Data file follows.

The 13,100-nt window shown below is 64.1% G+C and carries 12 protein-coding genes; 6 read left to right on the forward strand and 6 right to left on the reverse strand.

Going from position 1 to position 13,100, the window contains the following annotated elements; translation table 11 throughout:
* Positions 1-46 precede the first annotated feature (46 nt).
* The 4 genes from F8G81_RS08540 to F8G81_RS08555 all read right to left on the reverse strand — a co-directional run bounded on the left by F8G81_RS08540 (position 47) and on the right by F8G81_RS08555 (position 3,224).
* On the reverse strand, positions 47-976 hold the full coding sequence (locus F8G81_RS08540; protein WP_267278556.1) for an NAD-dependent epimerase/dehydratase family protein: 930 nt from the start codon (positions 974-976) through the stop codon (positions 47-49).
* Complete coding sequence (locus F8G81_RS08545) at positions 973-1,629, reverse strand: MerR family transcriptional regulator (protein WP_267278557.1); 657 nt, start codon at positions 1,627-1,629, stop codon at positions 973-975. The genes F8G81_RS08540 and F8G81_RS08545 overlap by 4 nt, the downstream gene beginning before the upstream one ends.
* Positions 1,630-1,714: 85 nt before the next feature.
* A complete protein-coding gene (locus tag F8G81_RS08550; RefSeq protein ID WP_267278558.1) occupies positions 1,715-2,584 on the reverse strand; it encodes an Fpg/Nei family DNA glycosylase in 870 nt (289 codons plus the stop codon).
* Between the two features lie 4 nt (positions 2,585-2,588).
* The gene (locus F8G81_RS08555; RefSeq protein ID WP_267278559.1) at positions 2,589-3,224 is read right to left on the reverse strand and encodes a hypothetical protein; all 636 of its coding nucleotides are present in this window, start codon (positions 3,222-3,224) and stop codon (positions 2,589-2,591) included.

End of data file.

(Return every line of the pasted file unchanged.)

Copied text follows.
The 13,100-nt window shown below is 64.1% G+C and carries 12 protein-coding genes; 6 read left to right on the forward strand and 6 right to left on the reverse strand.

Going from position 1 to position 13,100, the window contains the following annotated elements; translation table 11 throughout:
* Positions 1-46 precede the first annotated feature (46 nt).
* The 4 genes from F8G81_RS08540 to F8G81_RS08555 all read right to left on the reverse strand — a co-directional run bounded on the left by F8G81_RS08540 (position 47) and on the right by F8G81_RS08555 (position 3,224).
* On the reverse strand, positions 47-976 hold the full coding sequence (locus F8G81_RS08540; protein WP_267278556.1) for an NAD-dependent epimerase/dehydratase family protein: 930 nt from the start codon (positions 974-976) through the stop codon (positions 47-49).
* Complete coding sequence (locus F8G81_RS08545) at positions 973-1,629, reverse strand: MerR family transcriptional regulator (protein WP_267278557.1); 657 nt, start codon at positions 1,627-1,629, stop codon at positions 973-975. The genes F8G81_RS08540 and F8G81_RS08545 overlap by 4 nt, the downstream gene beginning before the upstream one ends.
* Positions 1,630-1,714: 85 nt before the next feature.
* A complete protein-coding gene (locus tag F8G81_RS08550; RefSeq protein ID WP_267278558.1) occupies positions 1,715-2,584 on the reverse strand; it encodes an Fpg/Nei family DNA glycosylase in 870 nt (289 codons plus the stop codon).
* Between the two features lie 4 nt (positions 2,585-2,588).
* The gene (locus F8G81_RS08555; RefSeq protein ID WP_267278559.1) at positions 2,589-3,224 is read right to left on the reverse strand and encodes a hypothetical protein; all 636 of its coding nucleotides are present in this window, start codon (positions 3,222-3,224) and stop codon (positions 2,589-2,591) included.